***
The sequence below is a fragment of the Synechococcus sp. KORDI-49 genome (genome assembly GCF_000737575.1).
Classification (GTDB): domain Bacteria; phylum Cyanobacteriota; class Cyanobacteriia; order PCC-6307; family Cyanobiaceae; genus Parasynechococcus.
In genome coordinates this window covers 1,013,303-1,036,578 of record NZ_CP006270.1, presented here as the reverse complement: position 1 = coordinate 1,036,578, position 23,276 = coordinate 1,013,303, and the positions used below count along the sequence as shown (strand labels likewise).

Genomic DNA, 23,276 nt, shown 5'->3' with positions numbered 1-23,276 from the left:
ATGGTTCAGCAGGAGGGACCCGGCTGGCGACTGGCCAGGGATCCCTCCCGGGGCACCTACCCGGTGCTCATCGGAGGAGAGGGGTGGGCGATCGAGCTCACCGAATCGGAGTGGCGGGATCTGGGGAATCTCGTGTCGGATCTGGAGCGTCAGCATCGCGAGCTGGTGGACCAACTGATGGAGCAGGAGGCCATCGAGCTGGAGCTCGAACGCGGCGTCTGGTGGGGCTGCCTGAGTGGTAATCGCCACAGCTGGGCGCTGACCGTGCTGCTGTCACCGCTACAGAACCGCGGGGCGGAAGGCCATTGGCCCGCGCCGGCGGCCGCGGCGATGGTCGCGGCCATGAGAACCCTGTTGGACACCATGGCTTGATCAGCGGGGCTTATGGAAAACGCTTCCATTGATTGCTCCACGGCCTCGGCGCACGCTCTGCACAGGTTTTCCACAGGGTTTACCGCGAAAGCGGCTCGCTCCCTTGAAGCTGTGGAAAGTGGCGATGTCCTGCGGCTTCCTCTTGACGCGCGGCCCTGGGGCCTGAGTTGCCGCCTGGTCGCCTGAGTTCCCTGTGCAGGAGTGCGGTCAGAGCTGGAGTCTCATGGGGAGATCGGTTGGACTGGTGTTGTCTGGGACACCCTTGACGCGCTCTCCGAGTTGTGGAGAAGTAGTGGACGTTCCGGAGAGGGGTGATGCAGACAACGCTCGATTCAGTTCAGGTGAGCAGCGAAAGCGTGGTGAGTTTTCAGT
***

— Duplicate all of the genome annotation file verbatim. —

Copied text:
The sequence below is a fragment of the Synechococcus sp. KORDI-49 genome (genome assembly GCF_000737575.1).
Classification (GTDB): domain Bacteria; phylum Cyanobacteriota; class Cyanobacteriia; order PCC-6307; family Cyanobiaceae; genus Parasynechococcus.
In genome coordinates this window covers 1,013,303-1,036,578 of record NZ_CP006270.1, presented here as the reverse complement: position 1 = coordinate 1,036,578, position 23,276 = coordinate 1,013,303, and the positions used below count along the sequence as shown (strand labels likewise).

Genomic DNA, 23,276 nt, shown 5'->3' with positions numbered 1-23,276 from the left:
ATGGTTCAGCAGGAGGGACCCGGCTGGCGACTGGCCAGGGATCCCTCCCGGGGCACCTACCCGGTGCTCATCGGAGGAGAGGGGTGGGCGATCGAGCTCACCGAATCGGAGTGGCGGGATCTGGGGAATCTCGTGTCGGATCTGGAGCGTCAGCATCGCGAGCTGGTGGACCAACTGATGGAGCAGGAGGCCATCGAGCTGGAGCTCGAACGCGGCGTCTGGTGGGGCTGCCTGAGTGGTAATCGCCACAGCTGGGCGCTGACCGTGCTGCTGTCACCGCTACAGAACCGCGGGGCGGAAGGCCATTGGCCCGCGCCGGCGGCCGCGGCGATGGTCGCGGCCATGAGAACCCTGTTGGACACCATGGCTTGATCAGCGGGGCTTATGGAAAACGCTTCCATTGATTGCTCCACGGCCTCGGCGCACGCTCTGCACAGGTTTTCCACAGGGTTTACCGCGAAAGCGGCTCGCTCCCTTGAAGCTGTGGAAAGTGGCGATGTCCTGCGGCTTCCTCTTGACGCGCGGCCCTGGGGCCTGAGTTGCCGCCTGGTCGCCTGAGTTCCCTGTGCAGGAGTGCGGTCAGAGCTGGAGTCTCATGGGGAGATCGGTTGGACTGGTGTTGTCTGGGACACCCTTGACGCGCTCTCCGAGTTGTGGAGAAGTAGTGGACGTTCCGGAGAGGGGTGATGCAGACAACGCTCGATTCAGTTCAGGTGAGCAGCGAAAGCGTGGTGAGTTTTCAGT